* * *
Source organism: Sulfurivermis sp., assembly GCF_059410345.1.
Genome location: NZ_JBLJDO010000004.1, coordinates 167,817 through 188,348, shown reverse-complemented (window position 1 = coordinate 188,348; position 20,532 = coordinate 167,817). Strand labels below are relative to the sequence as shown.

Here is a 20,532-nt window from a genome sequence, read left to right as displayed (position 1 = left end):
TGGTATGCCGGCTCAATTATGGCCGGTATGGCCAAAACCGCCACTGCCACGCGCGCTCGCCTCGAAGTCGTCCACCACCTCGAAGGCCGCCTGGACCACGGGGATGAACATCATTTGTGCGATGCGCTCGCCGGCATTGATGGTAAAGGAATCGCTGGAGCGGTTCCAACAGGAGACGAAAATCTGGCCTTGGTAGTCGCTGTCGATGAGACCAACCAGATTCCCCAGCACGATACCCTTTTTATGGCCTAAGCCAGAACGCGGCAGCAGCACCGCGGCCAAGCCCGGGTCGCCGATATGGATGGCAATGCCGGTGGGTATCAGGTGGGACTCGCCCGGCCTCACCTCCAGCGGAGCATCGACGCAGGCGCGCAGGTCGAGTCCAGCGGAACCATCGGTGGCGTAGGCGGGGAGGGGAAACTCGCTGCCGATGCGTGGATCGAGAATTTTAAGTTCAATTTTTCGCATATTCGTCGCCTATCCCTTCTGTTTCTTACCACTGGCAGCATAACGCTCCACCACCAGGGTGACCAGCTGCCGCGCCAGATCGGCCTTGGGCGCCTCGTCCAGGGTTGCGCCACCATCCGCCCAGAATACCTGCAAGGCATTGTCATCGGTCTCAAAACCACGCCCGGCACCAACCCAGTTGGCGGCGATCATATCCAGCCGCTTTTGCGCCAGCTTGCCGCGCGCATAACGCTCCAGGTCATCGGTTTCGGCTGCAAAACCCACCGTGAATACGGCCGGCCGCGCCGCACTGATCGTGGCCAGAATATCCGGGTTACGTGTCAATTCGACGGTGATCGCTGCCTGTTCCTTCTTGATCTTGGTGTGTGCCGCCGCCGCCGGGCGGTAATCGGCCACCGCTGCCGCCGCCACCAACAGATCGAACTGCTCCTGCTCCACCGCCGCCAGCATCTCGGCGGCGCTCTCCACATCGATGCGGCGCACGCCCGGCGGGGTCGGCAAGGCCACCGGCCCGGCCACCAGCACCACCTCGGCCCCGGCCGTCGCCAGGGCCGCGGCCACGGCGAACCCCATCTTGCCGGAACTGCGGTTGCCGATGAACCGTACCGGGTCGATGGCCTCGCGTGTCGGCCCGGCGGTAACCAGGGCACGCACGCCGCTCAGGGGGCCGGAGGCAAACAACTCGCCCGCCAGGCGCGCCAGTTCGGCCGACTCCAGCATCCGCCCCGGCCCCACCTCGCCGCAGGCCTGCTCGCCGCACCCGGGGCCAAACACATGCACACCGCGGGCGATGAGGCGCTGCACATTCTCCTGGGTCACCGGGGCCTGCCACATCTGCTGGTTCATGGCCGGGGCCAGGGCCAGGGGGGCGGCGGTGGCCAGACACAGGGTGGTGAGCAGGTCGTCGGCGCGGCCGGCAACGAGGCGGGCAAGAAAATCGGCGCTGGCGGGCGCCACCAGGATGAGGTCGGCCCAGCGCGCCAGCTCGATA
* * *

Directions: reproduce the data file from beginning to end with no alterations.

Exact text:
Source organism: Sulfurivermis sp., assembly GCF_059410345.1.
Genome location: NZ_JBLJDO010000004.1, coordinates 167,817 through 188,348, shown reverse-complemented (window position 1 = coordinate 188,348; position 20,532 = coordinate 167,817). Strand labels below are relative to the sequence as shown.

Here is a 20,532-nt window from a genome sequence, read left to right as displayed (position 1 = left end):
TGGTATGCCGGCTCAATTATGGCCGGTATGGCCAAAACCGCCACTGCCACGCGCGCTCGCCTCGAAGTCGTCCACCACCTCGAAGGCCGCCTGGACCACGGGGATGAACATCATTTGTGCGATGCGCTCGCCGGCATTGATGGTAAAGGAATCGCTGGAGCGGTTCCAACAGGAGACGAAAATCTGGCCTTGGTAGTCGCTGTCGATGAGACCAACCAGATTCCCCAGCACGATACCCTTTTTATGGCCTAAGCCAGAACGCGGCAGCAGCACCGCGGCCAAGCCCGGGTCGCCGATATGGATGGCAATGCCGGTGGGTATCAGGTGGGACTCGCCCGGCCTCACCTCCAGCGGAGCATCGACGCAGGCGCGCAGGTCGAGTCCAGCGGAACCATCGGTGGCGTAGGCGGGGAGGGGAAACTCGCTGCCGATGCGTGGATCGAGAATTTTAAGTTCAATTTTTCGCATATTCGTCGCCTATCCCTTCTGTTTCTTACCACTGGCAGCATAACGCTCCACCACCAGGGTGACCAGCTGCCGCGCCAGATCGGCCTTGGGCGCCTCGTCCAGGGTTGCGCCACCATCCGCCCAGAATACCTGCAAGGCATTGTCATCGGTCTCAAAACCACGCCCGGCACCAACCCAGTTGGCGGCGATCATATCCAGCCGCTTTTGCGCCAGCTTGCCGCGCGCATAACGCTCCAGGTCATCGGTTTCGGCTGCAAAACCCACCGTGAATACGGCCGGCCGCGCCGCACTGATCGTGGCCAGAATATCCGGGTTACGTGTCAATTCGACGGTGATCGCTGCCTGTTCCTTCTTGATCTTGGTGTGTGCCGCCGCCGCCGGGCGGTAATCGGCCACCGCTGCCGCCGCCACCAACAGATCGAACTGCTCCTGCTCCACCGCCGCCAGCATCTCGGCGGCGCTCTCCACATCGATGCGGCGCACGCCCGGCGGGGTCGGCAAGGCCACCGGCCCGGCCACCAGCACCACCTCGGCCCCGGCCGTCGCCAGGGCCGCGGCCACGGCGAACCCCATCTTGCCGGAACTGCGGTTGCCGATGAACCGTACCGGGTCGATGGCCTCGCGTGTCGGCCCGGCGGTAACCAGGGCACGCACGCCGCTCAGGGGGCCGGAGGCAAACAACTCGCCCGCCAGGCGCGCCAGTTCGGCCGACTCCAGCATCCGCCCCGGCCCCACCTCGCCGCAGGCCTGCTCGCCGCACCCGGGGCCAAACACATGCACACCGCGGGCGATGAGGCGCTGCACATTCTCCTGGGTCACCGGGGCCTGCCACATCTGCTGGTTCATGGCCGGGGCCAGGGCCAGGGGGGCGGCGGTGGCCAGACACAGGGTGGTGAGCAGGTCGTCGGCGCGGCCGGCAACGAGGCGGGCAAGAAAATCGGCGCTGGCGGGCGCCACCAGGATGAGGTCGGCCCAGCGCGCCAGCTCGATA